Trespassing on another person’s property can be a crime. However, there are circumstances when a property owner can be liable for a trespasser’s injuries that occurred during a trespassing episode.
While this might seem like an unlikely wrinkle in the law, if you’ve been injured while trespassing on someone else’s property, understand how you might be eligible for compensation.
Circumstances You May Recover Damages if Injured While Trespassing
Yes, you can possibly file a claim even if you were injured while trespassing. However, there are some limitations to this possibility that you should consider.
The following guidelines govern whether an insurer, judge or jury may find a property owner liable in the case of a trespasser’s injury claim.
- Property owner discovered trespassers. The argument against compensating injured trespassers is that the property owner cannot predict the presence of a trespasser in order to warn or protect him or her from harm. While this is frequently the case, in some cases the trespasser regularly uses the property for a specific reason and the owner is aware of it.
- An example of this scenario would be when someone consistently crosses another’s property to reach a destination. This could include children who cross someone’s yard to get to the bus stop, or hikers who cross someone’s property to get to a trail. In these cases, the owner would be reasonably aware of the likelihood of a trespassing situation and could be liable for injuries caused by dangerous and unmarked hazards.
- Willful and wanton conduct. This refers to dangerous activities, that even when a property is posted with warnings to trespassers, pose such a threat that they can be determined as negligent. An example might be failing to mark an electric fence as electric.
What could keep me from being able to file a claim?
Typically, if you meet the criteria for either situation described previously, you should consider speaking with an attorney familiar with property owner liability law. However, there are some circumstances that will make it difficult for you to recover damages in a trespassing injury case.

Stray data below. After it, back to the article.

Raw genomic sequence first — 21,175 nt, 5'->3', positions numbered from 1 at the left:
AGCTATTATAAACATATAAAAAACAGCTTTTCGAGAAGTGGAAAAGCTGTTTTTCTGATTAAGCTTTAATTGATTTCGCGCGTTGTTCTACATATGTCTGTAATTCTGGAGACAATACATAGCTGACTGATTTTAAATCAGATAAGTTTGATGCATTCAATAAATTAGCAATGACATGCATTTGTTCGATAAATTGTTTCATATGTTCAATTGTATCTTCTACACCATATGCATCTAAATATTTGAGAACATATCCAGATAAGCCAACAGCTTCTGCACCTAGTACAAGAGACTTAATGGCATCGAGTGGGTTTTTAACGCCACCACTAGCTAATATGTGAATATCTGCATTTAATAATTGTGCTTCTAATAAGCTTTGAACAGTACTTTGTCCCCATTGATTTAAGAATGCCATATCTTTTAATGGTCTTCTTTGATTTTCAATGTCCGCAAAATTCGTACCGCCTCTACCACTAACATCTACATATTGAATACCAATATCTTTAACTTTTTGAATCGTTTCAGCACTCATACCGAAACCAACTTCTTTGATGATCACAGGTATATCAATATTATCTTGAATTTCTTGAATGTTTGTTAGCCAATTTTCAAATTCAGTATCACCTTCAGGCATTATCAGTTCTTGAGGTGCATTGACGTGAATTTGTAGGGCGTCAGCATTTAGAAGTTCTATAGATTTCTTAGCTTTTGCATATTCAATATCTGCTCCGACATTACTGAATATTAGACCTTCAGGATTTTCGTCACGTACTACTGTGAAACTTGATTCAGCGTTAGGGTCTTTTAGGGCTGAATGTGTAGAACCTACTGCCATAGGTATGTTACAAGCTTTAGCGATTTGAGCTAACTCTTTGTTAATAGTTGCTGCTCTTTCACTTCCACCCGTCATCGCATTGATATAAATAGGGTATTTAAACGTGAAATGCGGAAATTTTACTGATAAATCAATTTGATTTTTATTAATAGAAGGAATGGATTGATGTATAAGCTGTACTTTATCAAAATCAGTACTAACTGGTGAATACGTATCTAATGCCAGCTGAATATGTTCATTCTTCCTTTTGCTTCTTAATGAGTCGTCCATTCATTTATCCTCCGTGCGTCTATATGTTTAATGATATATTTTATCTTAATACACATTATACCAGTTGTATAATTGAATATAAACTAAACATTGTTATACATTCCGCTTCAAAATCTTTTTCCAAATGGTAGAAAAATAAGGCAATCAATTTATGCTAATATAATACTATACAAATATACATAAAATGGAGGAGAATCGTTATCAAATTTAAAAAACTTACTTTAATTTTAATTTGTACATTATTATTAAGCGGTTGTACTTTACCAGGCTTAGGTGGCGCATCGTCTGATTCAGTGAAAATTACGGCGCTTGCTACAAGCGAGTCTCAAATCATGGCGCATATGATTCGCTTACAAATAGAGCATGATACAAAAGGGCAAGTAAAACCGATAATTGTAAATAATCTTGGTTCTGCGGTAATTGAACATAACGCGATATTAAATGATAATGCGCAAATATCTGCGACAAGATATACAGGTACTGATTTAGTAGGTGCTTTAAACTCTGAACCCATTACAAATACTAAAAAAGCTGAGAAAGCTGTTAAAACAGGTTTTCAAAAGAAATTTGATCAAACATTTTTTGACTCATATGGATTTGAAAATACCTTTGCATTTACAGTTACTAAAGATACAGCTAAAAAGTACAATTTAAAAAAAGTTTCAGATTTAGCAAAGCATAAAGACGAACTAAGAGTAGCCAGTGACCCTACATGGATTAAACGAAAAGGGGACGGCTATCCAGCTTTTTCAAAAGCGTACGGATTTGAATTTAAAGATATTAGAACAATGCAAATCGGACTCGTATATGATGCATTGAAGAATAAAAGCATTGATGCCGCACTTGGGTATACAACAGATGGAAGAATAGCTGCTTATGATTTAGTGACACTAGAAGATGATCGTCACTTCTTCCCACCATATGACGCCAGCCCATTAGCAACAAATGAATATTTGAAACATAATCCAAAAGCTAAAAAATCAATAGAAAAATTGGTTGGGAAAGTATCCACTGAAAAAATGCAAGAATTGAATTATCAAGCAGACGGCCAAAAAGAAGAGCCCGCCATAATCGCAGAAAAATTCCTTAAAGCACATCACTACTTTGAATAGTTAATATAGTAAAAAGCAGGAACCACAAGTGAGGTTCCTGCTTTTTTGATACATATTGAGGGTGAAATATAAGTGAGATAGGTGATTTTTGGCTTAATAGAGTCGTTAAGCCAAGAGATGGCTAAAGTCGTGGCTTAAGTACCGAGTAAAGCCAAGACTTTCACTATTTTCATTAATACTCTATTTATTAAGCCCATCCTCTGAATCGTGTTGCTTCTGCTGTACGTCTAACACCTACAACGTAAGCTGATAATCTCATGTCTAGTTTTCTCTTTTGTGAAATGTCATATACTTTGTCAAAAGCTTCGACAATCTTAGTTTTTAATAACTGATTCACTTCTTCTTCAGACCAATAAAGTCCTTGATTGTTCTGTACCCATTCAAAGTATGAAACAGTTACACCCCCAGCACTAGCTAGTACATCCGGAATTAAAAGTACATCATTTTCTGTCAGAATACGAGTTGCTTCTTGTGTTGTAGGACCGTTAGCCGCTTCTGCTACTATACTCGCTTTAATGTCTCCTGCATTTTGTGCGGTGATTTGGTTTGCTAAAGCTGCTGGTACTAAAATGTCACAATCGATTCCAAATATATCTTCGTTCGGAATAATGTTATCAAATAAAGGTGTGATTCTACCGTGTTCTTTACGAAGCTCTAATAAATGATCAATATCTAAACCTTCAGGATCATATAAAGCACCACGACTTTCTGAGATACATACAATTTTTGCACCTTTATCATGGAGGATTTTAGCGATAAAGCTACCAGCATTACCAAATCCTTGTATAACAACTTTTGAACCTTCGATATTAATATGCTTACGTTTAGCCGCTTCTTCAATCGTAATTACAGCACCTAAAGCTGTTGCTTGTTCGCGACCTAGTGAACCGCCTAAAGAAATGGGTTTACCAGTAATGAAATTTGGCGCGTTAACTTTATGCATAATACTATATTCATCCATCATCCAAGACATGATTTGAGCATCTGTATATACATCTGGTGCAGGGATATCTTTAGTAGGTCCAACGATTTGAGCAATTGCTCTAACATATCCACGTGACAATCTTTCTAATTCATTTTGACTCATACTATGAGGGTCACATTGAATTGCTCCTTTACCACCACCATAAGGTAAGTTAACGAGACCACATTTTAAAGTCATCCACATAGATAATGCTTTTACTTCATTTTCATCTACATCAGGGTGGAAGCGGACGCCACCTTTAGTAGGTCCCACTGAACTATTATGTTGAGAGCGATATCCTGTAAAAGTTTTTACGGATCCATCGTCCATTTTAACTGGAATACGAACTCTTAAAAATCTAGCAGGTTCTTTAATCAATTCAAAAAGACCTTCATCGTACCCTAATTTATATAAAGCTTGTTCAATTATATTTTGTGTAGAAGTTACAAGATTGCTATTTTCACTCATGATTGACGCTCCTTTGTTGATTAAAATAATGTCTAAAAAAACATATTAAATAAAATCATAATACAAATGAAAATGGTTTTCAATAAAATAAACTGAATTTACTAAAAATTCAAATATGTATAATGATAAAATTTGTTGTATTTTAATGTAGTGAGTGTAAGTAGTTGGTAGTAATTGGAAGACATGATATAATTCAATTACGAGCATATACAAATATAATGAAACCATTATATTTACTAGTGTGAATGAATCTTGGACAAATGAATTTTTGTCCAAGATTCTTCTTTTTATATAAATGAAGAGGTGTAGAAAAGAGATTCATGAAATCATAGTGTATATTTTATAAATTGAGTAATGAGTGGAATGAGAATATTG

- If you were committing a crime. If you were participating in illegal activities at the time of injury, you will find it very difficult to convince anybody that you should recover damages if injured while trespassing. For example, if you were breaking and entering into someone’s home and the homeowner shot you in what he or she perceived to be self-defense, you may find it difficult to recover damages.
- If your activity is considered risky or dangerous. Activities such as ATV riding could be construed as risky behavior that would not warrant a personal injury case against a property owner. For example, if you are crossing someone else’s property and have an accident on your ATV, you would be more successful in filing a claim with your ATV insurance than against the homeowner.
- An exception to this rule might be if the homeowner purposely created a hazard of some type (such as a ditch covered with sticks and leaves to purposefully hurt you).
Children Injured While Trespassing and Attractive Nuisance
Children injured while trespassing may be eligible to recover damages if they entered the property because of an attractive nuisance. A common example is a swimming pool. If the property owner failed to secure it (with a fence, locking gate, etc.), and the children entered without permission and became hurt, then they may still qualify to recover damages.
Cordisco & Saile LLC Can Help with Your Property Liability Case
If you were injured while trespassing on someone else’s property and feel you might have grounds to file a claim for your injuries, you may need legal representation. Cordisco & Saile LLC can help injured parties in Pennsylvania. Call us today at 215-642-2335 or contact us online to schedule your free consultation.